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Sep 8, 2010 12:13 PMPublication: The Southampton Press

Developer behind Westhampton Beach bowling alley project is close to breaking ground

Sep 8, 2010 12:13 PM

Plans to renovate and reopen the shuttered bowling alley on Sunset Avenue in Westhampton Beach, and construct two new commercial buildings next door, will likely move forward this fall, according to the project’s architect.

In late August, the architect, Donald Jewell of Southampton, said designs for the old Westhampton Bowl building and two new adjacent stores are “essentially complete,” and they will soon go before Westhampton Beach Village for review as part of the building permit application.

“It is coming along ... ” Mr. Jewell said of the application that calls for the reopening of the bowling alley once the work is completed.

Two Manhattan firms—Sunset West, LLC, and Teserra, LLC—own 87 Sunset Avenue, the bowling alley building, and 131 Sunset Avenue, the site of a former gas station that was located just north of Westhampton Bowl. Teserra applied in January 2008 to build a pair of two-story, 5,000-square-foot buildings on the former gas station lot. Sunset West applied the same month to change the façade of the bowling alley, which has been vacant since 2008.

The Westhampton Beach Planning Board approved the site plans for the projects late last year, according to Westhampton Beach Village Building and Zoning Administrator Paul Houlihan.

Mr. Jewell said he hopes the developers will have all their building permits in hand within the next four to six weeks. He said his client plans to break ground immediately after securing permission from the village.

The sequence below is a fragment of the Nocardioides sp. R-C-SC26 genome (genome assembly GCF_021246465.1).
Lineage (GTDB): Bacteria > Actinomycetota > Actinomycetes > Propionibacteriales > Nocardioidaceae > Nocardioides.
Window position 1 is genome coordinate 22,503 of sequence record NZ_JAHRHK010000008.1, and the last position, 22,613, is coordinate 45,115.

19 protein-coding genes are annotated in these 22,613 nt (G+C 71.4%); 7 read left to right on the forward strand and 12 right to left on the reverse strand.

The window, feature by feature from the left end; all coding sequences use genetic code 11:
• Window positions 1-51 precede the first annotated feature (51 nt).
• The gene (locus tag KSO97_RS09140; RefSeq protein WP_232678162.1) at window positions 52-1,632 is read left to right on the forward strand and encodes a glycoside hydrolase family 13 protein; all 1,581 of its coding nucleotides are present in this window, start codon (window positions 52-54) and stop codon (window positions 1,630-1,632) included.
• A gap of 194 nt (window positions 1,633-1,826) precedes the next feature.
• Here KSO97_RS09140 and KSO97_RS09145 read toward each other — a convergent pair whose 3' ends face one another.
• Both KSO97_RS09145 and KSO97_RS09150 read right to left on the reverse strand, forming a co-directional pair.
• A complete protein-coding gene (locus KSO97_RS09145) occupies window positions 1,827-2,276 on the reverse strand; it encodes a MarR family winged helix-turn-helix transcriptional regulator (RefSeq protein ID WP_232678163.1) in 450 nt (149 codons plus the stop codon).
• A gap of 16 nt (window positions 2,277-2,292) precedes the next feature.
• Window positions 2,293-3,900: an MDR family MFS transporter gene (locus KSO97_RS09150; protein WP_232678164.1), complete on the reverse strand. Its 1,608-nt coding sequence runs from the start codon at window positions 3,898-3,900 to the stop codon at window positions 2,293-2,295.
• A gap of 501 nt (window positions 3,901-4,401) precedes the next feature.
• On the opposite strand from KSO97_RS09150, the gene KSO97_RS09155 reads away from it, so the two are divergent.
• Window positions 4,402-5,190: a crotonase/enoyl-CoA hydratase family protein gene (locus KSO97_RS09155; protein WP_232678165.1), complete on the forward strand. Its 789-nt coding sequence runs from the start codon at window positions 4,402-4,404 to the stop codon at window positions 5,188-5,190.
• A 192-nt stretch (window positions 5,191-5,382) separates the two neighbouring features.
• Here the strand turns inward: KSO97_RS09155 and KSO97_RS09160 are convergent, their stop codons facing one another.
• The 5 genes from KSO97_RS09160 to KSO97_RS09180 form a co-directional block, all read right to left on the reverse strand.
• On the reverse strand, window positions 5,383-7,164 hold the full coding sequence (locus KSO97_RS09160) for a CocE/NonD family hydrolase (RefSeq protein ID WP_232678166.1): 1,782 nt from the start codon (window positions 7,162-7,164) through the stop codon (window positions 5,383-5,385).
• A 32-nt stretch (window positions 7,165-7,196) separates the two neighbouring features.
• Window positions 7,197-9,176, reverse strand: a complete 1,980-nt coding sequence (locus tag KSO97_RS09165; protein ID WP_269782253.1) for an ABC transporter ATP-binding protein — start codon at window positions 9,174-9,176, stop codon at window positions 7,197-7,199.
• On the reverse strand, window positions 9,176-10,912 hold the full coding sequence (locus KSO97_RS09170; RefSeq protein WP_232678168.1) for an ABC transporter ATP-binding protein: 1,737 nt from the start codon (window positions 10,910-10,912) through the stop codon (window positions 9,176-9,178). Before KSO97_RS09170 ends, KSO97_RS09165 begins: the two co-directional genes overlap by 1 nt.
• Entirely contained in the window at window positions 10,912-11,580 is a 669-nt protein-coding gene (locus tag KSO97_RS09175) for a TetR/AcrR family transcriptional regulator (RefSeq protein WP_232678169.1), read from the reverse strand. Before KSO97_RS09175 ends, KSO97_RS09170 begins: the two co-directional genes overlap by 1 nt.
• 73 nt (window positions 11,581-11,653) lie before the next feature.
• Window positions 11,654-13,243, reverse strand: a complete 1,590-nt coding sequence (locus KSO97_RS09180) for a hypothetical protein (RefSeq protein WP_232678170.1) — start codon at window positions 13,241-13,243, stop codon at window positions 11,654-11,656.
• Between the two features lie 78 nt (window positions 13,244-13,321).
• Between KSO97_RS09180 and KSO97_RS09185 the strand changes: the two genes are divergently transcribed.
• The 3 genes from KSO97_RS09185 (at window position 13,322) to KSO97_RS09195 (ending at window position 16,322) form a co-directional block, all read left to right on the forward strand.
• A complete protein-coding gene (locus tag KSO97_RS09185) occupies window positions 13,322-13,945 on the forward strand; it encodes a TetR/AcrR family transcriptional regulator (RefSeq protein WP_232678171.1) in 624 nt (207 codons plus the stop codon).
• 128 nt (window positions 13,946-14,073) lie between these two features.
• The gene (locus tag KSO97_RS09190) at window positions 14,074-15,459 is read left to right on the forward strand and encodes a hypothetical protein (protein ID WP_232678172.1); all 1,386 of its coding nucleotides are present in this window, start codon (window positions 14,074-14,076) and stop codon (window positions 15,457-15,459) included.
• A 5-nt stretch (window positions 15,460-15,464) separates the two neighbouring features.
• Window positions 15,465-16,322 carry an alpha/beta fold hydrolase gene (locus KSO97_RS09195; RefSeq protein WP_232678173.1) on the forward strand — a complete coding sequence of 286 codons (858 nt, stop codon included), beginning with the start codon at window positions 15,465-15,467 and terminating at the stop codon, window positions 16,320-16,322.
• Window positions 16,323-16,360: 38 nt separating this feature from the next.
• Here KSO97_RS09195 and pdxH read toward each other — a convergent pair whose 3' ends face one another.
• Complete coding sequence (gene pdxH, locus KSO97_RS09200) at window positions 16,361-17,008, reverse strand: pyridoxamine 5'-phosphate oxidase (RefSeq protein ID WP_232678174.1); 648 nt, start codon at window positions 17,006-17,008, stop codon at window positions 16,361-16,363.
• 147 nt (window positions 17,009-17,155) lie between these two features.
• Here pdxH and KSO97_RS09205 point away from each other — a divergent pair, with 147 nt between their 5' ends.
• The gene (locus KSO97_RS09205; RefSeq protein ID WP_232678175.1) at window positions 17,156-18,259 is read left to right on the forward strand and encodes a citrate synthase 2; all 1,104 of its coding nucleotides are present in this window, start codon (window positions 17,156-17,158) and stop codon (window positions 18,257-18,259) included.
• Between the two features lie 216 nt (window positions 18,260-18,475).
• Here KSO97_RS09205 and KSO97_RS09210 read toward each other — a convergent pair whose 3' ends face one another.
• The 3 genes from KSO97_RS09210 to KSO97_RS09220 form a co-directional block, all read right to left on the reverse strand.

“Hopefully, we will have some foundations in the ground very shortly,” he said.

Both Sunset West and Teserra are owned by Pan-Brothers Associates, a Manhattan development firm. George Pantelidis, CEO of Pan-Brothers Associates, was away on business and could not be reached for comment, according to his secretary.

In related news, Joe Albanese, who ran Westhampton Bowl from 2007 until it closed its doors in 2008, appears to have run into a snag in his latest bowling alley project. Bowl 58, a bowling alley that has been under construction on Route 58 in Riverhead, is now locked up in foreclosure proceedings filed by the Bank of Smithtown in June in State Supreme Court, according to court records. The claim states that Mr. Albanese’s company, Route 58, LLC, was not able to make its mortgage payments.

Court records also show that 23 companies have filed liens against Bowl 58, alleging that Mr. Albanese owes them more than $1.5 million for work they’ve done at the site.

Mr. Albanese did not return a call seeking comment. His attorney, Keith J. Singer, declined to comment when reached on Friday.

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